Thom Hartmann exposes the real story behind the Tea Party: it was an anti-corporate movement motivated by tax breaks for the East India Company.
In a recent Rolling Stone article, The GOP War on Voting, author Ari Berman writes, “In a campaign supported by the Koch brothers, Republicans are working to prevent millions of Democrats from voting next year.” While agreeing with many of the concerns expressed in that article, Black Box Voting director Bev Harris points out omissions and calls for a more nuanced and less partisan critique of voting practices.
As voting integrity proponents, we need to avoid jumping into the knee-jerk politicizing of issues from both Democrats and Republicans. Reading the details in the Rolling Stone article The GOP War on Voting, (as contrasted with the 90% of the article that is political editorializing), here are the main points — sometimes mischaracterized by the Rolling Stone reporter:
– Kansas and Alabama now require would-be voters to provide proof of citizenship before registering.
That is a significant obstacle, but the issue is somewhat thorny. Black Box Voting has been contacted by people who are not citizens but were registered to vote when applying for their driver’s license. If the law states that non-citizens cannot vote (this varies according to jurisdiction for non-federal elections) — but if people are handed a voter registration form when they get a drivers license — how will the law be followed? I’m not sure what the solution is, but the issue isn’t as simple as it sounds
– Florida and Texas made it harder for groups like the League of Women Voters to register new voters. (The article goes on to say: passed a law requiring anyone who signs up new voters to hand in registration forms to the state board of elections within 48 hours of collecting them.)
In the upcoming series of Black Box Voting reports on voter lists, the 48-hour submission requirement will be one of our recommendations. I will present evidence showing how last minute dumps of voter registration cards hurt everyone, Democrats and Republicans alike.
– Maine repealed Election Day voter registration, which had been on the books since 1973.
When we did the chain of custody and vote integrity exam in New Hampshire following the 2008 primary, we saw just how lackadaisical the safeguards are for same-day registration. In one location, the same-day registrants were simply a list of names, without even including addresses, tagged onto the end of the poll list. It was shocking and a haven for vote stuffing. New Hampshire actually prohibits citizens from validating the same-day registrants in any way. Without safeguards, same day registration is an open invitation to fraud. With safeguards, I like the concept, but when Washington D.C. decided to head to same-day registration, they too did not include the necessary safeguards.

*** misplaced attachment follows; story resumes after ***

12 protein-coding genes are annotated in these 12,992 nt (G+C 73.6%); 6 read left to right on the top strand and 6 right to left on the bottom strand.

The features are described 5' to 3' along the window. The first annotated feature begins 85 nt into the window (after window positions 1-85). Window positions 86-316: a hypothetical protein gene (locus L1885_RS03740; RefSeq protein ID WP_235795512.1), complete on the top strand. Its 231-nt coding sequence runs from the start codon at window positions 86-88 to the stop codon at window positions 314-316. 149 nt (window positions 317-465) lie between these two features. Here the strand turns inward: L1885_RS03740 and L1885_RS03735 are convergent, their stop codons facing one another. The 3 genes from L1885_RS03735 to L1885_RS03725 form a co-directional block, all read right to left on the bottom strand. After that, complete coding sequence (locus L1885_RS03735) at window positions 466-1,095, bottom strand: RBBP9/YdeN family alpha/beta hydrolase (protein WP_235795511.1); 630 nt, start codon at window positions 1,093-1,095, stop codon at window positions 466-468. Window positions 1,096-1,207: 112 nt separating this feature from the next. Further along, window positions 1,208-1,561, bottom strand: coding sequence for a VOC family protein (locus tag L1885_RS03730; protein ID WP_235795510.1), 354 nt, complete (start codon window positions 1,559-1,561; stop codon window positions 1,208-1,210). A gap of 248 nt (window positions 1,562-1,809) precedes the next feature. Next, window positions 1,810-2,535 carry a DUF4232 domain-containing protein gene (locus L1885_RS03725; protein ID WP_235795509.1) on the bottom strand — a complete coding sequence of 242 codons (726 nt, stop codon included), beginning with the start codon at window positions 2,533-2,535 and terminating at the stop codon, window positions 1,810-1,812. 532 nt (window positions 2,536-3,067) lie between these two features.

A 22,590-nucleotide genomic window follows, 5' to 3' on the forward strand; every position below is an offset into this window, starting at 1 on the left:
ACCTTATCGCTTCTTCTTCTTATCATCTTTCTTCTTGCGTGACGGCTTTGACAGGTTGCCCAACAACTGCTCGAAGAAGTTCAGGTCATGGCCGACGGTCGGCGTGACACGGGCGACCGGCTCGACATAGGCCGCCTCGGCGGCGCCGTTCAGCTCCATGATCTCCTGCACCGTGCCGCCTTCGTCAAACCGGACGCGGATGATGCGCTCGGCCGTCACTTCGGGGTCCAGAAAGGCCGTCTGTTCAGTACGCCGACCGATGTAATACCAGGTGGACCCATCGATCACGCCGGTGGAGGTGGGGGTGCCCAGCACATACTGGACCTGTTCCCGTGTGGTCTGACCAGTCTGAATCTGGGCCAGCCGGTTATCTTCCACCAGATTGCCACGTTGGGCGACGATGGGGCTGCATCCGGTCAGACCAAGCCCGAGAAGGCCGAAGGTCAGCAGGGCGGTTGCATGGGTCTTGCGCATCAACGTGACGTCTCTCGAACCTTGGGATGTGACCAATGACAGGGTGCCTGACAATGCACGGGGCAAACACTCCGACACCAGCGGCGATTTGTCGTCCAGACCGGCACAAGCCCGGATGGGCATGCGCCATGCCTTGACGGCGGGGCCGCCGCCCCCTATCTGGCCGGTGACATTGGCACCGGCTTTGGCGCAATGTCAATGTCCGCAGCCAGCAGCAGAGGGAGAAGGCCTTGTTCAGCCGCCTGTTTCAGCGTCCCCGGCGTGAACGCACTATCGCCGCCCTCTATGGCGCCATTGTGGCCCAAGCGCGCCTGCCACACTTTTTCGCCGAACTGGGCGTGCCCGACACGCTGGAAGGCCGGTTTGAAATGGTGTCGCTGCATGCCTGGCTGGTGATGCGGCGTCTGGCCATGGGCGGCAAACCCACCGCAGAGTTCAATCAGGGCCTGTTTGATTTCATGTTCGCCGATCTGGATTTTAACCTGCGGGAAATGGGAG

– Five states – Florida, Georgia, Ohio, Tennessee and West Virginia – cut short their early voting periods.
The longer votes are being cast and counted before and after Election Day, the greater the potential for vote count fraud. In Florida, they are allowed to run the totals for early voting BEFORE election day, and that is true for many of the heavy absentee locations as well. Translation: Insiders can look at early vote totals and know exactly what is needed to rig the vote. I am not in favor of long early voting periods, or of scanning absentee ballots before or after Election Day.
– Florida and Iowa barred all ex-felons from the polls, disenfranchising thousands of previously eligible voters.
This is not only obstructive, but contains hidden racism. I noticed when examining the Shelby County voter rolls that the number of Black male voters is significantly lower than the number of Black female voters. The number of Black male felons and ex-felons is massively higher than any other race or gender. By blocking ex-felons from voting, they knock off some five percent of Black male voters. Take that last number with a grain of salt. I’ll check my calculations before publishing the final article on that.
– And six states controlled by Republican governors and legislatures – Alabama, Kansas, South Carolina, Tennessee, Texas and Wisconsin – will require voters to produce a government-issued ID before casting ballots. More than 10 percent of U.S. citizens lack such identification, and the numbers are even higher among constituencies that traditionally lean Democratic – including 18 percent of young voters and 25 percent of African-Americans.